China’s New Privacy Protection Law

Barnea Jaffa Lande & Co.
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On November 1, 2021, the new Chinese Personal Information Protection Law (PIPL) will come into effect. This law is modeled after the well-known European General Data Protection Regulation (GDPR).

Like the GDPR, the PIPL will apply not only to Chinese organizations, but also to any organization processing the personal information of people located in China. Therefore, any organization that collects data from China must comply with this new law or risk suffering the consequences.

The principles of the Chinese law are largely the same as those of the GDPR, but with some major differences. Therefore, even if an organization performs all the actions required to comply with the GDPR, it is not necessarily also complying with the PIPL.

For example, the Chinese law imposes separate and distinct restrictions on exports of data collected from China. Unlike the GDPR, the PIPL does not recognize “green” countries to which organizations can transfer information without restriction. Rather, it requires a special arrangement for every export of personal information from China.

Another significant difference concerns the legal grounds for processing information originating from China. The GDPR allows organizations to use the data they collect about people without obtaining their express consent and for purposes that do not directly relate to the product or service they are providing, when the collection is for the “legitimate interests” of the organization or of others. No such possibility exists in the PIPL. Organizations must thus ask themselves whether they may make particular use of information collected from China, even though they may do so in other countries.

Additionally, some organizations that process information originating from China are obligated to appoint a local representative who will be responsible for handling matters related to the protection of personal information.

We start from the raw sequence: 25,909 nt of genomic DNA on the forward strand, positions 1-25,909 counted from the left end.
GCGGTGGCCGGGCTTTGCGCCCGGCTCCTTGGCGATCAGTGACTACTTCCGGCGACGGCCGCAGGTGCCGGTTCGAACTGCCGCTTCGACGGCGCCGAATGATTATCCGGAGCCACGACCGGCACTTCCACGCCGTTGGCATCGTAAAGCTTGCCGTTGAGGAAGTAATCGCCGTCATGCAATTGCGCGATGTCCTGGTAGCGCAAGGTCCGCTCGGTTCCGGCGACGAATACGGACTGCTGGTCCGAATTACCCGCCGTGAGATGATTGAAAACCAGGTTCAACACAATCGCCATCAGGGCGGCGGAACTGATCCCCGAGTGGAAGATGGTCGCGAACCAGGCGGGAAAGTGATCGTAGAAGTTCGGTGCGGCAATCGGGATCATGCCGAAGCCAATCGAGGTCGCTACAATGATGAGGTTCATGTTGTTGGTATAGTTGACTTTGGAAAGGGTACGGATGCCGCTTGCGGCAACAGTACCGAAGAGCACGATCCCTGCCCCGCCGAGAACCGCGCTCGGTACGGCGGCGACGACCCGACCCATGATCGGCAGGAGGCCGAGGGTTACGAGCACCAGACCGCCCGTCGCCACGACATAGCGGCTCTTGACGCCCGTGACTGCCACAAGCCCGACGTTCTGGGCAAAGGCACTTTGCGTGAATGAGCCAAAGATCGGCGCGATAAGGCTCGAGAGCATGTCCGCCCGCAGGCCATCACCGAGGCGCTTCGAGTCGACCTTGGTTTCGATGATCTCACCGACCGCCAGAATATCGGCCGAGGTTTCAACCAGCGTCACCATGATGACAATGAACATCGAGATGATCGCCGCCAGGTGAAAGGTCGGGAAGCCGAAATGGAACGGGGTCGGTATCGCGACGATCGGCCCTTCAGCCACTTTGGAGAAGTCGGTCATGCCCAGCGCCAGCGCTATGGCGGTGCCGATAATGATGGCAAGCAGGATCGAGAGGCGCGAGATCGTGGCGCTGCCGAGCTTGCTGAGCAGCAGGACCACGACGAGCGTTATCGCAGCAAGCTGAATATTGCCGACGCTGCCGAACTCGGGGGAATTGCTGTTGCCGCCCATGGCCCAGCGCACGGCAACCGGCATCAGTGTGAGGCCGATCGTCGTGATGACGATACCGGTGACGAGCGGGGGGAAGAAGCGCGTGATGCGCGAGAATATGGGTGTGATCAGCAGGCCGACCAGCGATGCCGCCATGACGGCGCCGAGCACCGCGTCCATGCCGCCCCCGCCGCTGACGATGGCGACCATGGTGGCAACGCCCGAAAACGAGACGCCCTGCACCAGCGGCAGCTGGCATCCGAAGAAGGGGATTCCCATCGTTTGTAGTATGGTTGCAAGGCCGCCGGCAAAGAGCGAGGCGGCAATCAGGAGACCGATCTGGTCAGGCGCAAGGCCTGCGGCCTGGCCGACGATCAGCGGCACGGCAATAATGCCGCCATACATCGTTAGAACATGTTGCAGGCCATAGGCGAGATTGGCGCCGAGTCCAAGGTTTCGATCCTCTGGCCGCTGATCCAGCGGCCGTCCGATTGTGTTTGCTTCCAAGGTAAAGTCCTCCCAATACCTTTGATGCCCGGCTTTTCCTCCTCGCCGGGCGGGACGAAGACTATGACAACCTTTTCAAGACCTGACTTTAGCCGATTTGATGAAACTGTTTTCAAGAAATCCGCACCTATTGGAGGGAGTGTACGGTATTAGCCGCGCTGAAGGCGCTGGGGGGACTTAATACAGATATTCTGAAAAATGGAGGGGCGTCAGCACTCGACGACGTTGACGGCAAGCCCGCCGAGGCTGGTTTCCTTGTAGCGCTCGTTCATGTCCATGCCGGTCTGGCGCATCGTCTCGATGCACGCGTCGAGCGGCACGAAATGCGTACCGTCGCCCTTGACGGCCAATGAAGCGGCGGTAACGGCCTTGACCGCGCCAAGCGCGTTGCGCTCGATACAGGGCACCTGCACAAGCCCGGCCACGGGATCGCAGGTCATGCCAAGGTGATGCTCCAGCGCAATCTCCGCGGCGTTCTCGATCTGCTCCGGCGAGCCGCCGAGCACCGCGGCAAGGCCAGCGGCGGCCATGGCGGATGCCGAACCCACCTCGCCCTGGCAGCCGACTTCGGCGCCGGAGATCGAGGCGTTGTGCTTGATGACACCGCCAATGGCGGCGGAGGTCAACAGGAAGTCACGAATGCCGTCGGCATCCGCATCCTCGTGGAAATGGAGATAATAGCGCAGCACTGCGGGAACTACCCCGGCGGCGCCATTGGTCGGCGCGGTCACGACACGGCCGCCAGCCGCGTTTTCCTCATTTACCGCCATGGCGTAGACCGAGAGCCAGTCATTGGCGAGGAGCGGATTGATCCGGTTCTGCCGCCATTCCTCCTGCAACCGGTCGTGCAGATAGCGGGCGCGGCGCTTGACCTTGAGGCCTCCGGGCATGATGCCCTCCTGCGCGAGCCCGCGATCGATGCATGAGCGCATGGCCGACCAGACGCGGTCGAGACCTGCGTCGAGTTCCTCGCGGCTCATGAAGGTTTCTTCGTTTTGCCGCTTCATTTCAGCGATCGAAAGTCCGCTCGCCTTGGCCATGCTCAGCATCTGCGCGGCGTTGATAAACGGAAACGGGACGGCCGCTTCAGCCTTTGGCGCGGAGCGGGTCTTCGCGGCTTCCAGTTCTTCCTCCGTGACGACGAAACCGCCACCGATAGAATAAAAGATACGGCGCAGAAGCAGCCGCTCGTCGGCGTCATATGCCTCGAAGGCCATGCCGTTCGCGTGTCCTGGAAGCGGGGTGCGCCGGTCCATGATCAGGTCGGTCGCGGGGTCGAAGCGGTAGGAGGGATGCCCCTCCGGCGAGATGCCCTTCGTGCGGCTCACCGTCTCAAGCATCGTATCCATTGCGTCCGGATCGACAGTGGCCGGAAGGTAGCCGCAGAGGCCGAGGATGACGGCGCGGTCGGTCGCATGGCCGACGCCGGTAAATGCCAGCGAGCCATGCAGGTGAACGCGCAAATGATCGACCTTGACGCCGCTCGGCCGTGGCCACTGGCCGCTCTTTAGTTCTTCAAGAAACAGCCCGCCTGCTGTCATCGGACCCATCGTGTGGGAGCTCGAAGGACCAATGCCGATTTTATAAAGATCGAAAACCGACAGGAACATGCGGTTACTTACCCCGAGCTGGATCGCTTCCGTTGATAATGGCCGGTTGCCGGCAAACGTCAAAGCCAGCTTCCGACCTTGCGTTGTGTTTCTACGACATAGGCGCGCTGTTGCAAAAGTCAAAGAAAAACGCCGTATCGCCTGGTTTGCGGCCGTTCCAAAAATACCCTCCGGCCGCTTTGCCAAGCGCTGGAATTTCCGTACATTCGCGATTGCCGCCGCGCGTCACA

Sanctions imposed as a result of non-compliance with the PIPL’s requirements:

The PIPL imposes harsher punishment on offenders. Among the sanctions it may impose on violating organizations are administrative fines of up to RMB 50 million (about ILS 25 million) or up to 5% of the organization’s annual business revenue; personal administrative fines on the people responsible in the organization of between RMB 100 thousand and RMB 1 million (between ILS 50-500 thousand); restrictions and bans on the organization’s activity in China; and addition to a blacklist of offender organizations with whom activity is banned.

Although the PIPL is coming into effect within the next few days, it is reasonable to assume that, at least for the next few months, punishment by virtue of the law will be relatively moderate. However, if your business processes information globally or processes a significant amount of information originating from China, we advise you to familiarize yourself with this new law and make the necessary adjustments accordingly.

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DISCLAIMER: Because of the generality of this update, the information provided herein may not be applicable in all situations and should not be acted upon without specific legal advice based on particular situations.

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